Cut Cut, quite simply, refers to the shape of the diamond. Diamonds can theoretically be cut into any possible shape, but there are a few styles that have become popular over the years, due to how they reflect and refract light within the stone. Round cuts are the most popular, with princess cuts (or square cuts) and cushion cuts (rectangular with rounded corners) not far behind. These cuts provide a huge amount of sparkle and flash within the stone. Step cuts, on the other hand, such as emerald cuts and baguette cuts, show more straight lines inside the stone, and provide a more "geometric" appearance.
Clarity Every diamond contains tiny flaws within its crystal structure, and the clarity grading tells a buyer how visible these flaws are. The ratings begin with "F" and "IF" (flawless and internally flawless), where there are no blemishes or inclusions visible under 10x magnification. On the other end of the scale is three levels of "I" (included), where the inclusions are actually visible with the naked eye. Bear in mind, however, that even diamonds with a "lower" clarity grade may not contain flaws you can see without the aid of a microscope or a jeweler's loupe.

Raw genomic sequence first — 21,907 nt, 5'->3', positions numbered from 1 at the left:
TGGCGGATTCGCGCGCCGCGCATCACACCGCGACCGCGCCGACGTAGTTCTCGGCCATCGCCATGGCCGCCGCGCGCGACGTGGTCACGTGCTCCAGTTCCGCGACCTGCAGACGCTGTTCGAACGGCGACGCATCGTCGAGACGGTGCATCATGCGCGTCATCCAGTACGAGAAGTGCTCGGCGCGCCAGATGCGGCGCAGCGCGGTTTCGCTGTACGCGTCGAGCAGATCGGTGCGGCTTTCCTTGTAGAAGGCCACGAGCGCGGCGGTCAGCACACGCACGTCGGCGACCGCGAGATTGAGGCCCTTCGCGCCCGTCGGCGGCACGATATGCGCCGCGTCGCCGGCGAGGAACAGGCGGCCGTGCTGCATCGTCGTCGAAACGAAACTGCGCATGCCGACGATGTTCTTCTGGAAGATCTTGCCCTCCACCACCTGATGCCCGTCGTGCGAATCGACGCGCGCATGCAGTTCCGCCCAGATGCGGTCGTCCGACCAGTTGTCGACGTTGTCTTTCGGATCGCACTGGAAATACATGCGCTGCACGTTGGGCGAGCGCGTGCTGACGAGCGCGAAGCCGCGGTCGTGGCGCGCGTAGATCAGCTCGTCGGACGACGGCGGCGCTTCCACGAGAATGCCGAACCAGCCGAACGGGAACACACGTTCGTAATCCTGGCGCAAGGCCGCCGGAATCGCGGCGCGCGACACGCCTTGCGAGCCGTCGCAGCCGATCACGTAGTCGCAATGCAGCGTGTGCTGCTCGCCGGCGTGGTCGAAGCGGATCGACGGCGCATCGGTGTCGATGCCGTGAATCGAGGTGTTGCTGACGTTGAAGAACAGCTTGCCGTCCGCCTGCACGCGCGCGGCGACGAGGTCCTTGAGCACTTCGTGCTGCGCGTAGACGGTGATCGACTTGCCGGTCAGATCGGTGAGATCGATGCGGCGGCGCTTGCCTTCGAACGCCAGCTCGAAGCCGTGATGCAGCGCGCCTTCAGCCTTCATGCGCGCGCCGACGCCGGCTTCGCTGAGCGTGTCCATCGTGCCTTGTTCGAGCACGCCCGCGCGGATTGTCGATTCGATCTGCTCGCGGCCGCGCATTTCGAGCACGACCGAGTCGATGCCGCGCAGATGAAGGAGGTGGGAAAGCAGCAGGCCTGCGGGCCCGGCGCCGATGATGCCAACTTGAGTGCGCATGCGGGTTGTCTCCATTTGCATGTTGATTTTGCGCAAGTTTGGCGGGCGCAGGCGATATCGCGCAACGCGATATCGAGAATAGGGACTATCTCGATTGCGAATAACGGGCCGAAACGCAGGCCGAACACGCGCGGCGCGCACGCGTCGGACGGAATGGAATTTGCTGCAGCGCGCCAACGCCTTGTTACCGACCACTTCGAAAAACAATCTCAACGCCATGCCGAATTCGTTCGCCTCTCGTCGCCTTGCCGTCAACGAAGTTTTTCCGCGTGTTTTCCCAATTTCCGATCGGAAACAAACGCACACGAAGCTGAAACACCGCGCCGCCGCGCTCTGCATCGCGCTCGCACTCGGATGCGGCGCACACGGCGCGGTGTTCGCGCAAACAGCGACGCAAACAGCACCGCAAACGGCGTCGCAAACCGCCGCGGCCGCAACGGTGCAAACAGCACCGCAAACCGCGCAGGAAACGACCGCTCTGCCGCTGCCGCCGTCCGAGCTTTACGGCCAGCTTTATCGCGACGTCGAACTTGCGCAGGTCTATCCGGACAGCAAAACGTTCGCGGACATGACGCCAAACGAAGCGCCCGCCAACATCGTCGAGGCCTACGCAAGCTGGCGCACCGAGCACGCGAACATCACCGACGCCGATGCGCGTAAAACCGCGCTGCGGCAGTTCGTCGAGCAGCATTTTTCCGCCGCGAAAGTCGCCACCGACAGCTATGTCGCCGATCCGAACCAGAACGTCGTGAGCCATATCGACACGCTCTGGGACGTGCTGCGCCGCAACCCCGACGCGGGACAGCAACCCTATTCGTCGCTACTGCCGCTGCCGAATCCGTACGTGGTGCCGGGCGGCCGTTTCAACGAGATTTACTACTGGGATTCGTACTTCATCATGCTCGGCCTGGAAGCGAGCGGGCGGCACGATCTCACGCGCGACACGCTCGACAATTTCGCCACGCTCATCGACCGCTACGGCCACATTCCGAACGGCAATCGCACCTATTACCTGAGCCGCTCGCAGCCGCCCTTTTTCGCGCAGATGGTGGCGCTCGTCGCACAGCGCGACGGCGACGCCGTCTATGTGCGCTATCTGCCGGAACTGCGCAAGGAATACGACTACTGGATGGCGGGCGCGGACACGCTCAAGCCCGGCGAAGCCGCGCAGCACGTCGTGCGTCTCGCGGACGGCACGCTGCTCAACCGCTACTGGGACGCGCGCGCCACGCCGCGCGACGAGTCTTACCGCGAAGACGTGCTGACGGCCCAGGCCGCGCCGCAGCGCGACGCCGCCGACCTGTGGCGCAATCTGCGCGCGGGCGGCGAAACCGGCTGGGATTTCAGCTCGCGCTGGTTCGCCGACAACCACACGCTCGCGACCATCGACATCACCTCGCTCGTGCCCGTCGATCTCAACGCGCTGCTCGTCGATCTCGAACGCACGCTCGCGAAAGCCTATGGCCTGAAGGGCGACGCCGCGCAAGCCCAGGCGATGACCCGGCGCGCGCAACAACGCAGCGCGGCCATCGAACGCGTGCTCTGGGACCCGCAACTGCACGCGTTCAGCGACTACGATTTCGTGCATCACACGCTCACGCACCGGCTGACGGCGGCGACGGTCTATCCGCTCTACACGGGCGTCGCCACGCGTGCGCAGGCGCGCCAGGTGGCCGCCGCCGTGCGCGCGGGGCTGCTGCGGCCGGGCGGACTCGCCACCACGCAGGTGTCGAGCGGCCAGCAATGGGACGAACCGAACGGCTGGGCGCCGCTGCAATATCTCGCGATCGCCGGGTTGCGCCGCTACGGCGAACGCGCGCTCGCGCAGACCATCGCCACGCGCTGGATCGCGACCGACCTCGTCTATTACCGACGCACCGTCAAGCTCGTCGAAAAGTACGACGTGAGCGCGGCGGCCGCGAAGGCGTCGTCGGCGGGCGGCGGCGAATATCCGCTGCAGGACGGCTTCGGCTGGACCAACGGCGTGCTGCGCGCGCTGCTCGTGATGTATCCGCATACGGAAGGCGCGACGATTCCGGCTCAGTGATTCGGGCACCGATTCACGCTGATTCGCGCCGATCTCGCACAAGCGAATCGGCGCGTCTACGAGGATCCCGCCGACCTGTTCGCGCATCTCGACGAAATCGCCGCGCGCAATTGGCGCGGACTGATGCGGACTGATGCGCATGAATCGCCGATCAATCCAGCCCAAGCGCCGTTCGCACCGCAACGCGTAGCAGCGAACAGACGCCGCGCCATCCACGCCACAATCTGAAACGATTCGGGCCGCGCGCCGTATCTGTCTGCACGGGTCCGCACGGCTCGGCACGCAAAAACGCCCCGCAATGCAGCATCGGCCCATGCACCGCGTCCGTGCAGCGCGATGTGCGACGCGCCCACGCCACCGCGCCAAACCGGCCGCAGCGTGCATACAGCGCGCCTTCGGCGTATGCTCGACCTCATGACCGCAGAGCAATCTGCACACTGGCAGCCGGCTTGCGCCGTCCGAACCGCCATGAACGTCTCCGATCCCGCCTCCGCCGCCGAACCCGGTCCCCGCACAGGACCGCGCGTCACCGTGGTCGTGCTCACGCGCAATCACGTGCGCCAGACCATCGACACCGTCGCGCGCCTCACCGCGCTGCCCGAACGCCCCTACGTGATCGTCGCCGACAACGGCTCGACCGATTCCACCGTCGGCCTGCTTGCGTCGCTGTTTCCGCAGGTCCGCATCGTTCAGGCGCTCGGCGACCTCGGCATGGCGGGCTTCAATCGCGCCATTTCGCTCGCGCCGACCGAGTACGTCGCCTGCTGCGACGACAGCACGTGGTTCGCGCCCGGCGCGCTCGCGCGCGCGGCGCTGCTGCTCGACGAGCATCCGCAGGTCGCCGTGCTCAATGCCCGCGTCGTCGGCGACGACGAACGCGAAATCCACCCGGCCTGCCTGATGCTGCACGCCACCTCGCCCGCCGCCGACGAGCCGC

Color This letter grading (D through Z) generally only refers to how "white" or "colorless" a diamond is, and not to whether it's blue or pink or green. A rating of D means that there is no detectable traces of color within the stone. The further down the alphabet you go, the more "yellow" the color can appear. This is not always a case of "whiter is better," though, as many people prefer the warmth and softness of a less "colorless" diamond to the cold and harsh brilliance of a purely "white" stone.
Carat Many people equate carat with the apparent size of the diamond, but technically, carat means weight. One carat equals 200 milligrams. Naturally, a heavier diamond will likely be larger, but other factors can affect apparent size, such as shape, depth of cut, and a halo setting of smaller stones (which can make the main stone of some diamond engagement rings look larger). For smaller stones, many jewelers employ a point system to describe carat weight, where 100 points make up a carat. So a 10-point stone would weigh one-tenth of a carat.
Wading through cases and cases of diamond engagement rings can be a daunting task. Every bit of information helps, and hopefully you feel a little better armed in your search. Happy hunting!